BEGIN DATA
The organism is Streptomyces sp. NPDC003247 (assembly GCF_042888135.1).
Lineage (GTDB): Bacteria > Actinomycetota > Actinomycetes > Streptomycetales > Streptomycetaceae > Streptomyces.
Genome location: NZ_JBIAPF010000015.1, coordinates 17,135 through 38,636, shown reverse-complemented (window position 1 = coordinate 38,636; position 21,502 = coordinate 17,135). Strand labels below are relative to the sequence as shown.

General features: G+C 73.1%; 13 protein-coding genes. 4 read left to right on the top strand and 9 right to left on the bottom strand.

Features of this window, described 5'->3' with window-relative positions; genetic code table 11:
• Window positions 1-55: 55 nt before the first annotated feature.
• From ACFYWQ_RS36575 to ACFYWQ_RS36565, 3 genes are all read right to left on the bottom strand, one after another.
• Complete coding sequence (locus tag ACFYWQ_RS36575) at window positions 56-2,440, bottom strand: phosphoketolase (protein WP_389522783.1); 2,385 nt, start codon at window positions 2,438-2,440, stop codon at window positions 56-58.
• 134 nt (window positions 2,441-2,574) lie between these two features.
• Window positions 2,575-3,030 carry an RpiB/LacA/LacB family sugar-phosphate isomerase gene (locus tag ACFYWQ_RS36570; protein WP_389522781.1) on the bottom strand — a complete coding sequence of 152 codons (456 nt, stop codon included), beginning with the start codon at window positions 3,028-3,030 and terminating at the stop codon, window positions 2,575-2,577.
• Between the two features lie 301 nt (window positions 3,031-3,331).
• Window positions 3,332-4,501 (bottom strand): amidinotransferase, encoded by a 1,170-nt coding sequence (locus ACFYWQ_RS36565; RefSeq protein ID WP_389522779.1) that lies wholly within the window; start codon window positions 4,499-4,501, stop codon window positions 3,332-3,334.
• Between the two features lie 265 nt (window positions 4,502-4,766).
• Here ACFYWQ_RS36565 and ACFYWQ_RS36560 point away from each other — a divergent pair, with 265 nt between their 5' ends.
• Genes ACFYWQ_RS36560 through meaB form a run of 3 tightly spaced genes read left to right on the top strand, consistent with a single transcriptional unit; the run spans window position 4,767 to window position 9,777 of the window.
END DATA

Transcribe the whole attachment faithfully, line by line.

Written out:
The organism is Streptomyces sp. NPDC003247 (assembly GCF_042888135.1).
Lineage (GTDB): Bacteria > Actinomycetota > Actinomycetes > Streptomycetales > Streptomycetaceae > Streptomyces.
Genome location: NZ_JBIAPF010000015.1, coordinates 17,135 through 38,636, shown reverse-complemented (window position 1 = coordinate 38,636; position 21,502 = coordinate 17,135). Strand labels below are relative to the sequence as shown.

General features: G+C 73.1%; 13 protein-coding genes. 4 read left to right on the top strand and 9 right to left on the bottom strand.

Features of this window, described 5'->3' with window-relative positions; genetic code table 11:
• Window positions 1-55: 55 nt before the first annotated feature.
• From ACFYWQ_RS36575 to ACFYWQ_RS36565, 3 genes are all read right to left on the bottom strand, one after another.
• Complete coding sequence (locus tag ACFYWQ_RS36575) at window positions 56-2,440, bottom strand: phosphoketolase (protein WP_389522783.1); 2,385 nt, start codon at window positions 2,438-2,440, stop codon at window positions 56-58.
• 134 nt (window positions 2,441-2,574) lie between these two features.
• Window positions 2,575-3,030 carry an RpiB/LacA/LacB family sugar-phosphate isomerase gene (locus tag ACFYWQ_RS36570; protein WP_389522781.1) on the bottom strand — a complete coding sequence of 152 codons (456 nt, stop codon included), beginning with the start codon at window positions 3,028-3,030 and terminating at the stop codon, window positions 2,575-2,577.
• Between the two features lie 301 nt (window positions 3,031-3,331).
• Window positions 3,332-4,501 (bottom strand): amidinotransferase, encoded by a 1,170-nt coding sequence (locus ACFYWQ_RS36565; RefSeq protein ID WP_389522779.1) that lies wholly within the window; start codon window positions 4,499-4,501, stop codon window positions 3,332-3,334.
• Between the two features lie 265 nt (window positions 4,502-4,766).
• Here ACFYWQ_RS36565 and ACFYWQ_RS36560 point away from each other — a divergent pair, with 265 nt between their 5' ends.
• Genes ACFYWQ_RS36560 through meaB form a run of 3 tightly spaced genes read left to right on the top strand, consistent with a single transcriptional unit; the run spans window position 4,767 to window position 9,777 of the window.